Income & Assets

It’s time to get your documents together. You need paperwork to prove your income and to show your mortgage loan officer that you can afford the home you want to buy. See below for several ways to go about this.

Gathering documents

Full Documentation

This means that you have proof of everything, both income and assets, that you put on your application. This list includes:

  • Last 2 years of W-2 statements
  • Last 2 years of tax returns
  • Pay stubs for the last 30 days
  • Documentation for income like bonuses, alimony, etc
  • Down payment funds
  • Closing cost funds
  • Cash reserves
  • 2 months of bank statements
  • Investment portfolio statements
6-12 Months of Bank Statements

This may be an option for borrowers whose income is derived from their assets. You will not show W-2 statements or pay stubs, but instead will provide 6-12 months of bank statements.

How to prove income

Verifying your Employment

If you are employed by a company, the lender will check your W-2s and verify employment by speaking with your company. If you’re self employed, your tax returns will be required and your CPA may need to provide additional information.

Earning History

Lenders want to see a consistent history of your earnings. This could mean two years of consistently high W-2 statements and tax returns for the same position. You could also show positive career trajectory that has resulted in a steady current income.

Taxable Income Requirements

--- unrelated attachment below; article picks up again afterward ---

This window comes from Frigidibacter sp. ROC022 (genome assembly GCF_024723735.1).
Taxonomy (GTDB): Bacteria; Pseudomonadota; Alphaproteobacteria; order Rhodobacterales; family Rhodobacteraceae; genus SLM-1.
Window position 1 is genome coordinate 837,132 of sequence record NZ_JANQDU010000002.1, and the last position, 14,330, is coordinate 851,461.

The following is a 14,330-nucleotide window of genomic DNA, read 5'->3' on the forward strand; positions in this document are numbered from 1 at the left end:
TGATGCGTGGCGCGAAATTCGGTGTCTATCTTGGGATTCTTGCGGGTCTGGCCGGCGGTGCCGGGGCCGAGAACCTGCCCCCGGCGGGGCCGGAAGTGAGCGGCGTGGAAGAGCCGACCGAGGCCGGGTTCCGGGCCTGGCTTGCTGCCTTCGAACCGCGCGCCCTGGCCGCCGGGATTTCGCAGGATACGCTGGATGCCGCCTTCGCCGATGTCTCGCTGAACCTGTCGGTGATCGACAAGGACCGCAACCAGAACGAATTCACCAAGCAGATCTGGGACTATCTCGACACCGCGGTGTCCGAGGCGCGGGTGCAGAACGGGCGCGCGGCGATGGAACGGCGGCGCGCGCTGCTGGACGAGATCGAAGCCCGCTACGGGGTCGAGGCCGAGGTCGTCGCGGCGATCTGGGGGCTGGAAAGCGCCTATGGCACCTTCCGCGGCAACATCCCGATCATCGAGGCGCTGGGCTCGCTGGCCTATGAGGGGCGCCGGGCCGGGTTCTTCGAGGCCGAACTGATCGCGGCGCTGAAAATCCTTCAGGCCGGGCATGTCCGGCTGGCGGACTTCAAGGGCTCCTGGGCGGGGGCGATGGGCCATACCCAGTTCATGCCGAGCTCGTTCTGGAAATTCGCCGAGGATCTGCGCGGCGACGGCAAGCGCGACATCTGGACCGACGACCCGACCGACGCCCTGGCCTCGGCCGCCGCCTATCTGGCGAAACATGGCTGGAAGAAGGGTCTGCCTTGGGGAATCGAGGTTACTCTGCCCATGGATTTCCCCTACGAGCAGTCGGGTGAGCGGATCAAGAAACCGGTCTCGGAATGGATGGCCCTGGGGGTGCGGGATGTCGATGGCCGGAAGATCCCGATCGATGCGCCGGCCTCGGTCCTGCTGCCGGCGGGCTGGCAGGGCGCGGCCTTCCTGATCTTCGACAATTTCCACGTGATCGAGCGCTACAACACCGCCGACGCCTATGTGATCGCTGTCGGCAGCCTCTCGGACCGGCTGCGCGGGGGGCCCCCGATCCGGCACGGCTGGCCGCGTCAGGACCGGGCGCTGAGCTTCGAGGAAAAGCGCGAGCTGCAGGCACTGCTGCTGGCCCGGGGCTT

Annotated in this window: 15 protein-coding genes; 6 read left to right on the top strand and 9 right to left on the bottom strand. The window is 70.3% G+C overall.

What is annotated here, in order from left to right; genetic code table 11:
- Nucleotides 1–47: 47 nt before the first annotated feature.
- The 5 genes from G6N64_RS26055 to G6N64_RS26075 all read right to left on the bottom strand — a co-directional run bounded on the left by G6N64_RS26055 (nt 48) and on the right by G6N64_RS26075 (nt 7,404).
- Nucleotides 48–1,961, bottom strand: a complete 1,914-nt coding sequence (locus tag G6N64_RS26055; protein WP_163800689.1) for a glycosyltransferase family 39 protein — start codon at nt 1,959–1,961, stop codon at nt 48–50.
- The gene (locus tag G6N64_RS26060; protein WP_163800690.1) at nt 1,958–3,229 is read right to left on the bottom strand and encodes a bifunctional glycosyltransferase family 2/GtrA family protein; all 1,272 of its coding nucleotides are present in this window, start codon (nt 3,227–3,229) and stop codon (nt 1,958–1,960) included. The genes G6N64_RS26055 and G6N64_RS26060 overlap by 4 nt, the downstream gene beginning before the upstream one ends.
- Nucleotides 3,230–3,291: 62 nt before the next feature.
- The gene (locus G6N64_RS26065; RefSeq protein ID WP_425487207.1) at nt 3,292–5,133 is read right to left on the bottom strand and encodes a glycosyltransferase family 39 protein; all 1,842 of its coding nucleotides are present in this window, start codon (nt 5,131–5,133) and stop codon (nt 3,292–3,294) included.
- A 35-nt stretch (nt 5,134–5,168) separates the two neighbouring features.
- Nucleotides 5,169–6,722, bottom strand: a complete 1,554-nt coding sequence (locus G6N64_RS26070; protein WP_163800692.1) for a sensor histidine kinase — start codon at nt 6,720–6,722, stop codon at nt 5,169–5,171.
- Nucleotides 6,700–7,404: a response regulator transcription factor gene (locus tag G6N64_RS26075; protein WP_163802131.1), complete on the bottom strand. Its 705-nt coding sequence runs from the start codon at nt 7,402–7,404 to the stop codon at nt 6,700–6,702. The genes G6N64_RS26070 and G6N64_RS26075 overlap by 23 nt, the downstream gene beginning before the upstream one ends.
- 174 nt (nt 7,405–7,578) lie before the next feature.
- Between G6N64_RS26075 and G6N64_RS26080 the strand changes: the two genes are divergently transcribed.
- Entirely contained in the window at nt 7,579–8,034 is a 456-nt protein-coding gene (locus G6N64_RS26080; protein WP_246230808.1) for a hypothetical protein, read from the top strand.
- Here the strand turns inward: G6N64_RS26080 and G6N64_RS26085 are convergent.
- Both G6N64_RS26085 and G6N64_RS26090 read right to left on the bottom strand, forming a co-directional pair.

Not all money can be counted as income. Lenders focus on taxable income which can trip up salaried workers and self-employed business owners who claim expenses. For example, if you are a self-employed web developer, you may have unreimbursed travel, mileage, parking, etc. This earns a nice tax write-off, but reduces income that can be included on your mortgage application.

What can I afford?

Make a Rough Estimate

Do some very simple math for a rough estimate of what you can afford. In general, a buyer could afford a home that costs 2 to 2.5 times their annual gross income. If you bring in $80,000, that is a house that is between $160,000 and $200,000. This estimate omits whether or not you’re able to make a 20% down payment, have good credit, and other expenses.

Debt to Income Ratio (DTI)

You will need to know what percent of your monthly income would hypothetically go toward home payments and expenses. As far as lenders are concerned, these numbers play a big role in what you can afford.

A front-end debt-to-income ratio looks at how much of your monthly income goes toward housing expenses. Lenders add up a home loan’s principal, interest, taxes, and insurance and divide it by your gross monthly income.

A back-end debt-to-income ratio involves many more expenses including credit card payments, car payments, student loans, etc. This means the ratio will be a higher portion of your gross monthly income.

Income Calculations

Get an accurate figure by combining salary, bonuses, investments, dividends, alimony, and any other sources of income. When you calculate monthly expenses, factor in minimum payment due for credit cards, monthly car payments, student loan payments, and any other recurring expenses.

The Learning Center is an educational tool and the content is for information purposes only and is not intended to provide investment, legal, tax, or accounting advice, nor is it intended to indicate the availability or applicability of any Ladysmith Federal product or service to your unique circumstances. All examples are hypothetical and for illustrative purposes. Although we have obtained content from sources deemed to be reliable, Ladysmith Federal and its affiliates are not responsible for any content provided by unaffiliated third parties. You may wish to consult an appropriate advisor about your unique situation. The applicability of this information to your circumstances is not guaranteed. You should obtain personal advice from qualified professionals.